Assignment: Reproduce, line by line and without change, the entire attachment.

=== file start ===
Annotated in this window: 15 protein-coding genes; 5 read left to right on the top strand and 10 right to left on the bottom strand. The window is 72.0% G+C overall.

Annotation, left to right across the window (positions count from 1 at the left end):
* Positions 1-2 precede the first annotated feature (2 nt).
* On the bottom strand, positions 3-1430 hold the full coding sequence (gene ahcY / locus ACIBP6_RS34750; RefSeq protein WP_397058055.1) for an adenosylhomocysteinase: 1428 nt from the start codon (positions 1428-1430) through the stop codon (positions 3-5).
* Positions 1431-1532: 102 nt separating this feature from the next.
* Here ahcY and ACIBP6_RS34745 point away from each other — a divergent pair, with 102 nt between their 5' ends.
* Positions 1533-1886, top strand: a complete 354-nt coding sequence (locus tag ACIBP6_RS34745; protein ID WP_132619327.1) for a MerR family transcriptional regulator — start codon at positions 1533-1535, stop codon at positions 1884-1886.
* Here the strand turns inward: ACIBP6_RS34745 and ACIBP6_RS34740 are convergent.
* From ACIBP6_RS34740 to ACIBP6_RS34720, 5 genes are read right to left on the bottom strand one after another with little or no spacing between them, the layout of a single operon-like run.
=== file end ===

Annotated in this window: 15 protein-coding genes; 5 read left to right on the top strand and 10 right to left on the bottom strand. The window is 72.0% G+C overall.

Annotation, left to right across the window (positions count from 1 at the left end):
* Positions 1-2 precede the first annotated feature (2 nt).
* On the bottom strand, positions 3-1430 hold the full coding sequence (gene ahcY / locus ACIBP6_RS34750; RefSeq protein WP_397058055.1) for an adenosylhomocysteinase: 1428 nt from the start codon (positions 1428-1430) through the stop codon (positions 3-5).
* Positions 1431-1532: 102 nt separating this feature from the next.
* Here ahcY and ACIBP6_RS34745 point away from each other — a divergent pair, with 102 nt between their 5' ends.
* Positions 1533-1886, top strand: a complete 354-nt coding sequence (locus tag ACIBP6_RS34745; protein ID WP_132619327.1) for a MerR family transcriptional regulator — start codon at positions 1533-1535, stop codon at positions 1884-1886.
* Here the strand turns inward: ACIBP6_RS34745 and ACIBP6_RS34740 are convergent.
* From ACIBP6_RS34740 to ACIBP6_RS34720, 5 genes are read right to left on the bottom strand one after another with little or no spacing between them, the layout of a single operon-like run.